Time to rewrite dpkg
Hello, esteemed members of the Debian enthusiast community!
Over the last year and a half, as I have been involved in the Debian
project, dpkg's shortcomings have been becoming ever more clear to me.
Anybody who has worked any significant amount on dpkg knows that its sources
are extremely brittle, and that its upstream maintainence is lax.
At this time, rpm is regularly having new features and bugfixes
integrated with its codebase. Dpkg, howevver, is long overdue for a new
release, and even when that happens most of its critical bugs won't be
fixed; they simply can't be without upsetting a great portion of its
This is what's called brittle code. it's been modified too much;
It's written in an algorithm-oriented language where the slightest
modification can adversely effect all of its being. Changes are difficult
to make correctly.
So, whether or not I recieve the approval of this community, I'm
going to be working on a complete rewrite of dpkg. No, it won't even
*resemble* the old dpkg; I guarantee it to become contraversial. I'll let
the masses decide whether it warrants trashing the old for the new.
Notably, I'm going to be writing it in C++. This will add about 270k
to the boot disks' root image, but as the floppy install methods are for the
most part phasing out under the shadow of easier methods, I'm not going to
lose any sleep over this. libstdc++ can be minimized for static linkage
Why C++? Well, personally, I have been seeing all of these
applications pop recently that are for package management, aside from dpkg.
Examples include dconfig and apt. Other ideas have been floating about, like
source dependencies and binary diffs.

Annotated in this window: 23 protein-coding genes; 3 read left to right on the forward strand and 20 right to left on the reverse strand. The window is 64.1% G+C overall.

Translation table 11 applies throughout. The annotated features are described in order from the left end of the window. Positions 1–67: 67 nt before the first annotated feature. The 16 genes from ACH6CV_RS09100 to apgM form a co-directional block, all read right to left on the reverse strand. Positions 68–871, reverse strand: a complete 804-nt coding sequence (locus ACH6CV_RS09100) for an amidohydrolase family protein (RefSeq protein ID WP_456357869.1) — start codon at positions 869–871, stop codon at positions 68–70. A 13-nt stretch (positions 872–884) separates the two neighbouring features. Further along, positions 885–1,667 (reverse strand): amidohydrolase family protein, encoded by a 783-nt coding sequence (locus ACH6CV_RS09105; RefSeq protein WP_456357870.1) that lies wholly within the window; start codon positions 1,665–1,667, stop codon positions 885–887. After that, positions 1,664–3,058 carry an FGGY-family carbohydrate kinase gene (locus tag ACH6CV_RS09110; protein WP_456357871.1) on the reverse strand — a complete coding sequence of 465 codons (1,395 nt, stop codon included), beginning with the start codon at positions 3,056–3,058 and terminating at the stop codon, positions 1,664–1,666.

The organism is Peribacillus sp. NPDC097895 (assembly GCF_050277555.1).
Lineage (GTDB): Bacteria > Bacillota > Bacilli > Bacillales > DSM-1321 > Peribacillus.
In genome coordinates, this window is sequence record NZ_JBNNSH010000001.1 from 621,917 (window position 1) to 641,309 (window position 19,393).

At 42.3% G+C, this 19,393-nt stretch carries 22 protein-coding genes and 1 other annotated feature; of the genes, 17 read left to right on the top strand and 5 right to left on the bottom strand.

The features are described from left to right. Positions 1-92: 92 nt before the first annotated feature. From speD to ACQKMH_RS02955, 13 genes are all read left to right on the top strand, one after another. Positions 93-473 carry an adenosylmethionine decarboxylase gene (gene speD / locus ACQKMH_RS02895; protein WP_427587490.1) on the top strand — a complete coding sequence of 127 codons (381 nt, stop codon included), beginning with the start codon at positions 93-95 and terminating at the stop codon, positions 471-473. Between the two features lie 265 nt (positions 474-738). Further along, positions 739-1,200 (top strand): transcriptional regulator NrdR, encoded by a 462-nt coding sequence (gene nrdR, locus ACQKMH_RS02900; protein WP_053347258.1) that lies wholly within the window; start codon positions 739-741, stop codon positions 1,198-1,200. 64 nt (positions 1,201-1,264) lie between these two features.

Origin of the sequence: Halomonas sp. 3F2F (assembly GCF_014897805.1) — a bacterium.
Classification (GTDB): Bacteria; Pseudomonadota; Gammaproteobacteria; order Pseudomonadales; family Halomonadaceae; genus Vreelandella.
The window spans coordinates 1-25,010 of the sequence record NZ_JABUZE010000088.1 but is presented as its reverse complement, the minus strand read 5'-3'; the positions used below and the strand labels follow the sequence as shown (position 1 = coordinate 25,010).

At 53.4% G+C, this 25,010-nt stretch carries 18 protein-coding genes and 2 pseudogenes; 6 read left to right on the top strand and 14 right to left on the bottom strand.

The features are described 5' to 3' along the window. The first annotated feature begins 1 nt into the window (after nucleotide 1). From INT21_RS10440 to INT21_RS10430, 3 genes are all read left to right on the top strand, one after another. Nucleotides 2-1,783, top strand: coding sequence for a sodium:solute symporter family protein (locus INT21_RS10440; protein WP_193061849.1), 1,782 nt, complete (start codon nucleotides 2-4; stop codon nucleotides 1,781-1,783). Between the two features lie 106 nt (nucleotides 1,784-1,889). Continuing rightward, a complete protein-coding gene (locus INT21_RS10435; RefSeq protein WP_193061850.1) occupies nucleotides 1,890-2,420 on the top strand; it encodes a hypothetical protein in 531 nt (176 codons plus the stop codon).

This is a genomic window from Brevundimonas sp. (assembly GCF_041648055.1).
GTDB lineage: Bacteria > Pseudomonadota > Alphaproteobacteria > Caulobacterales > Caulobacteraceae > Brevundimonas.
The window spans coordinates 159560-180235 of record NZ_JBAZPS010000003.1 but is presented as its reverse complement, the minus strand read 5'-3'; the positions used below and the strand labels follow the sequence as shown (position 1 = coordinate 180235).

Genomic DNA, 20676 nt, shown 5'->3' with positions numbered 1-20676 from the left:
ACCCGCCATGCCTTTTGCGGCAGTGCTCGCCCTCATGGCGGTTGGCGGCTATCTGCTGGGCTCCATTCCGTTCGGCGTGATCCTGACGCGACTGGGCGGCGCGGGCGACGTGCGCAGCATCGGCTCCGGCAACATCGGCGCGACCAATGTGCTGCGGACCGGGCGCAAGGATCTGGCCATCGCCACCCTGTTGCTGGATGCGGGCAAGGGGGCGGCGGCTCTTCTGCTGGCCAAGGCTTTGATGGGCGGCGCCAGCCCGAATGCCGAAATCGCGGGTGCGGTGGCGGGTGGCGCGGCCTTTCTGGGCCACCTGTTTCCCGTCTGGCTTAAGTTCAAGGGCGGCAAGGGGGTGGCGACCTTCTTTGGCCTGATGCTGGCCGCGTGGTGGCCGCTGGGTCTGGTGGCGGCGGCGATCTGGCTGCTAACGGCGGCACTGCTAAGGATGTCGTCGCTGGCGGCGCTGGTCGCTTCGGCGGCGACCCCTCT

I say that most of these applications would benefit greatly from
having access to all of dpkg's functionality and variables, so nobody has to
reinvent the wheel. I want to make all of these a part of dpkg.
Now WAIT! you say. We can't bloat dpkg! Well, we don't have to. It's
called modular software, and we have this capability in linux today. dpkg
should be able to accept addons at runtime, or to override default behavior
by a configuration file explaining where important methods exist.
Consider the benefits. First, dpkg comes as a 350k executable,
containing nothing but basic logic for commandline arguments and a static
link of libstdc++. Apart from that, libdpkg is required for dpkg to function
properly; This library defines all behavior for operations on packages and
the package/status databases.
Now, consider: If I want dpkg to be able to install files via http,
I can just plug in the appropriate module and supply the necessary
arguments. Now, consider if apt were a module: both dpkg and every frontend
written for it would inherit functionality for all available file retrieval
methods. This would eliminate much of the kludgery involved with coming up
with installation methods for dselect.
Consider again something more complicated, like bindiffs. Supplying
the appropriate arguments (--unpack-bindiff --retrieve-bindiff) would cause
dpkg to load the 'bindiff' module to override every bit of unpacking and
retrieval logic. Then, apt and all dpkg front ends would automagically
recieve this feature! This is the beauty of polymorphism in OO design.
dpkg will remain small, but extensible. The package manager is the
distribution, and I think ours has been neglected too long. Anybody with
constructive feedback and ideas is encouraged to respond, but negative
responses will be ignored. Whether or not the community approves of this,
I will pursue it, and let the chips fall where they may.
..Aaron Van Couwenberghe... ..firstname.lastname@example.org.. ..email@example.com....
Debian GNU/Linux: http://www.debian.org
"...Nothing astonishes men so much as common sense and plain dealing..."
-- Ralph Waldo Emerson